It may sound counter intuitive but really big changes and pivots demand a good solid base of relevant experienced leadership. I am certainly not suggesting ‘the same old’ type of leadership but unqualified is unqualified. You cannot afford unqualified even if they are conceptually awesome.
Something to keep in mind.
- Clean the engine/engine tune up change
This is ‘doing better’ type change. You aren’t seeking a “crazy Ivan” type change but rather a “let’s pick up the pace” type change. This is all about getting into the next gear type of change.
Maybe your business <country> is chugging along positively but it feels sluggish. Maybe one aspect of your business <or country> is humming along and another seems to start wobbling at a certain speed. Shit … you could even feel like you want to take apart the engine and put it back together again with some new parts. The point is that the basic construct is in place and the success is in place and it is just time to take it to the next level.
To be honest, we business people fuck this one up the most. Why? Once we decide “change is in the air” we have a nasty habit of deciding to change too much or under assess what is good because … well … WTF … we are changing shit so let’s change.
Something to keep in mind.
The person is … well … someone who is most likely from out of your industry. In this situation you love to find someone who can steal some best practices and behaviors from elsewhere and fine tune your engine with them. To be fair … it depends on how big a change you want.
Simplistically if you just want ‘upgrade change’ you can most likely find in-industry, if not in-company, talent. But if you want bi change you will most likely find the knowledge you need outside the company and most likely outside what would be considered traditionally qualified people.
“And all the colors I am inside have not been invented yet.”
Theoretical change is exponentially different than real change.
I say that because to truly manage change nothing beats actually going through the experience of it, in some form or fashion, with the people who are actually making it happen. Yeah. Like it or not but real change is not theoretical … it is real.
Real shit needs to happen that concepts and theory just seem to far too often ignore.
You need to think about Change as a journey. You are making the journey together … bumps and all … and you are the navigator … the guide.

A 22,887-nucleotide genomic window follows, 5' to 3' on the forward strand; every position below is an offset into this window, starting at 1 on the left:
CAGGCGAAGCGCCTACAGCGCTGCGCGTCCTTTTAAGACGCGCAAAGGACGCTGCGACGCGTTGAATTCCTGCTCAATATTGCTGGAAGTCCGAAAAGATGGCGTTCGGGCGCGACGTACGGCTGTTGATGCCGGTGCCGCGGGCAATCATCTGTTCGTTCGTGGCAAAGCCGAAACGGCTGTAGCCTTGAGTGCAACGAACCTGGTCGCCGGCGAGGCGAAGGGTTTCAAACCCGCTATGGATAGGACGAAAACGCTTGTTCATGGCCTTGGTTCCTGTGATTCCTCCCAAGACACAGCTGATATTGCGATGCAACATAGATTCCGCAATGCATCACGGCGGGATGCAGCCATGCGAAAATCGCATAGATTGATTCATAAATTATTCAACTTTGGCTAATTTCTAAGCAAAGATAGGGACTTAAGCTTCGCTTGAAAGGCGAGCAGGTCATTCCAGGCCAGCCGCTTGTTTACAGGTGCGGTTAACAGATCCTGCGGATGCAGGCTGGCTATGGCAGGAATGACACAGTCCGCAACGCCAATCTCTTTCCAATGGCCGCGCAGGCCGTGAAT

Leadership experience & involvement comes in a variety of forms <or let’s say aspects>. Let me offer some to leaders thinking about managing change:
- Communication. Recognize that communication happens <between the people within the change as well as amongst all levels> so decide to manage it rather than letting it manage you. Communicate openly, often and in two way discussions. Try and tailor your messages to the audience. Ah. Here comes the experience part.
Step in, experience something on the ground, communicate while in the experience and then “of the experience” to others.
Let’s say you visit the third shift and see what’s happening. Don’t interrupt their workflow but communicate. Talk about what’s happening <and who knows … you may actually learn some actionable thing>.
And then share that experience with the others.
- Organization Participation. Let’s face it. Participation increases a sense of ownership and control. People want to be part of the solution so find as many ways as you can to involve yourself and them. Once again experiencing it helps <sure better than a ‘suggestion box’>. Once again … experience matters because … well … concepts don’t work with the people who are actually doing the change/work.
- Be visible <not just with words>. Someone in some business book a long time ago called this “management by wandering.” Now. I am not big on management by wandering <in general>, however, during a change time it is a valuable technique. On several levels it is valuable. The visibility factor is obvious. But the observation factor <being observed by others … actually seen beyond a memo or an email> is probably underrated. My main reason? Plans break apart. Well. They do. And if you are in the midst of the shattered pieces it is easier to see what is salvageable and what is not <in addition you may actually observe better pieces being developed right before your eyes>.
I think I mentioned the experience because good change, which represents real change and not cosmetic change, is difficult and uncomfortable.
Suffice it to say that everyone, individually, will feel differently about change <or let’s say some typical groupings will emerge on how they think about it>. Leaders who don’t embrace that type of thinking are not only foolish but doomed for failure.